Nine years have passed since the publication of Jonathan Franzen’s monumental novel The Corrections. That book, a National Book Award winner, remains one of the best and most popular American works of literary fiction of this new century. And it casts a long shadow over any piece of fiction Franzen subsequently chooses to write. . .Addressing the personal impact of the success of The Corrections, Franzen says, “I have the kind of nature that needs to prove that it wasn’t any fluke, that I can do it again. So the pressure from the outside was combined with an enormous internal pressure.” [Continue reading this interview.]
I posted about John Vaillant's The Tiger back in May when Brad Pitt's production company bought the film rights to the book. (Who wouldn't be intrigued by a real-life man-eating tiger with a grudge?)
The book finally came out last week, and BookPage reviewer Edward Morris says it's an absorbing read . . . "it never shifts for long from the tiger [Vaillant] has crouching at the edge of the reader’s imagination."
Here's Vaillant's description of his protagonist:
To properly appreciate such an animal, picture the grotesquely muscled head of a pit bull and then imagine how it might look if the pit bull weighed a quarter of a ton. Add to this fangs the length of a finger backed up by rows of slicing teeth capable of cutting through the heaviest bone. Consider then the claws: a hybrid of meat hook and stiletto that can attain four inches along the outer curve. . .
You can get more information about the events depicted in the book in this trailer:
Will you read The Tiger? Also, do you have a favorite work of narrative nonfiction?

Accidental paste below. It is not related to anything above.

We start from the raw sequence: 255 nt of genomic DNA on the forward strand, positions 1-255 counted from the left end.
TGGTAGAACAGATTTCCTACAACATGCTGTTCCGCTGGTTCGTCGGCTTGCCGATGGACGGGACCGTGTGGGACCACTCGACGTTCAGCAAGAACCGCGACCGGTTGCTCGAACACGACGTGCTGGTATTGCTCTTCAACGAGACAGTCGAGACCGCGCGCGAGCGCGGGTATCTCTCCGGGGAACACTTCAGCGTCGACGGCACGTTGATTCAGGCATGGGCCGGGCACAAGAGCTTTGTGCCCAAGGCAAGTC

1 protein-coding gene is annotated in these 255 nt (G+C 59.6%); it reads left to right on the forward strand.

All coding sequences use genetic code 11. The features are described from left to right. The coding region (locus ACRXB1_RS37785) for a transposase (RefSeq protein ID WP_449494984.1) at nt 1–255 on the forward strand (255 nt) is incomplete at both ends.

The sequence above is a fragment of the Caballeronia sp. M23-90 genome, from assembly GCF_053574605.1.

Finally, what book trailers are you buzzing about today?
Our clips from the event will crack you up—and remind you of why it's so much fun to get excited about a book.
Davis-Kidd's Mockingjay party had lots of appropriate programming, such as raiding a Cornucopia filled with snacks, Hunger Games buttons and fake bows-and-arrows that would make Katniss proud:
We formed an alliance (in Hunger Games parlance) with 9-year-old Darby to compete in a trivia match. Surprise, surprise. . . Darby knew way more answers than we did:
Watch more videos from the party on BookPage's YouTube channel. If you live in Nashville, check out Davis-Kidd's packed events calendar. September authors include Meghan McCain, Chelsea Handler and Rosanne Cash!
Did any readers of The Book Case go to a Mockingjay release party last week? We'd love to hear about it!
Maragaret Peterson Haddix's Into the Gauntlet—the 10th book in the 39 Clues series—goes on sale tomorrow. If you are a fan of the series, you will not want to miss Scholastic's "Inside Access to The 39 Clues" event.
For the past few weeks, readers have been able to submit and vote for questions about the series, and at 4 p.m. EST tomorrow, each of the 39 Clues authors will give their answers in a live webcast. (Authors include Rick Riordan, Gordon Korman, Peter Lerangis, Jude Watson, Patrick Carman, Linda Sue Park and Margaret Peterson Haddix.)